As we explained in our (long) shortlist announcement, choosing winners for the 2018 Short Story Day Africa award was almost impossible, and not just in the usual sense – how to choose between a crisp apple and a sensually scented orange – but in terms of the democratic voting system adopted by the judges, which led to the closest competition yet seen in SSDA’s history.
Having so many closely matched and high-quality stories is an excellent outcome, of course; but it did make choosing a shortlist and the winners a far more onerous task than usual. We broke the deadlock by pressganging an additional judge into providing three extra votes, and this is how, by a whisker, Adam El Shalakany’s “Happy City Hotel” took the winner’s place, nudging Noel Cheruto’s “Mr Thompson” into second place, while Lester Walbrugh’s “The Space(s) Between Us” was established as holder of the third spot. We congratulate these authors sincerely and enthusiastically while once again noting that this competition was the tightest we’ve yet seen; if this had been a horse race, we would have had to call for a photo finish.
We are especially delighted to have the length of the continent represented by the top three stories. Given our commitment to featuring literature from all over Africa, which has to be juggled with practical and financial constraints that mean we can only accept submissions in English, we are very pleased that the winning story is our first ever winner from Egypt (and North Africa, in fact). It’s hard to explain the charm of this story, which features a small and shabby hotel in Cairo, and a cast of strangely endearing characters, but everyone who read it said it made them “happy”; which, given that it features very ordinary people living somewhat melancholy lives, is testament to how deeply it resonates with the reader.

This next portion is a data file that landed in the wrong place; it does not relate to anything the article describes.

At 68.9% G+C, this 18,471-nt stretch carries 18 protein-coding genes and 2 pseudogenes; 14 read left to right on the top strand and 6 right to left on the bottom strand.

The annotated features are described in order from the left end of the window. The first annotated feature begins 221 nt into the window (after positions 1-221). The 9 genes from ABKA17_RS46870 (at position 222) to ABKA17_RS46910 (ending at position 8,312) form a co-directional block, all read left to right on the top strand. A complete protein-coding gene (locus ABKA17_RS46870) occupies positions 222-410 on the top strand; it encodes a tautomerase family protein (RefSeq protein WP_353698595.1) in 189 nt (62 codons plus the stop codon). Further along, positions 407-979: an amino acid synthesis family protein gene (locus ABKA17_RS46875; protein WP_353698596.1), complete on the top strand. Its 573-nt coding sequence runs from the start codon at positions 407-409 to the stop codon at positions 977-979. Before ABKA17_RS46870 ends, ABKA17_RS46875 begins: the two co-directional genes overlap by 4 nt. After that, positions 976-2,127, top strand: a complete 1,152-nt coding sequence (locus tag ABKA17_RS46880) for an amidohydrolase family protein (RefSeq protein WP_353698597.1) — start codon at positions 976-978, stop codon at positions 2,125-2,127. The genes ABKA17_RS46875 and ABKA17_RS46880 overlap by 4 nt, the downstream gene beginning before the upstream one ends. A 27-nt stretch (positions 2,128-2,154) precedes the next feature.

Noel Cheruto represents Kenya with her moving story of the dashed dreams of a hotel worker who silently confesses all to a guest. This rich and subtle piece, in which wit and compassion are skilfully blended, was extremely popular with the judging panel. And South Africa’s Lester Walbrugh, who was shortlisted in last year’s anthology, provides one of the most original and haunting versions of a “romantic getaway” at a fancy hotel you’ll ever read.
The following stories are particularly highly commended (they all featured in the photo finish): “Why Don’t You Live in the North?” by Wamuwi Mbao, “Slow Road to the Winburg Hotel” by Paul Morris, “Outside Riad Dahab” by Chourouq Nasri, and “The Snore Monitor” by Chido Muchemwa. Mbao’s story is a subtle meditation on the landmarks, both inner and outer, that colonial histories leave, while Morris’s is a deceptively simple account of a journey to a hotel that has a double twist at the end. “Outside Riad Dahab”, a particularly moving account of contact between outsiders and insiders, describes the interaction between a privileged hotel guest and the homeless man who camps outside the building. And “The Snore Monitor”, in which a young Zimbabwean woman has a most unusual job in a South African hotel, also explores the theme of fleeting contact between wealthy tourists and those who are obliged to care for them.
We heartily congratulate the winner and runners-up once again, and close with the truism that the real winner is African literature, with this exceptionally fine selection of stories.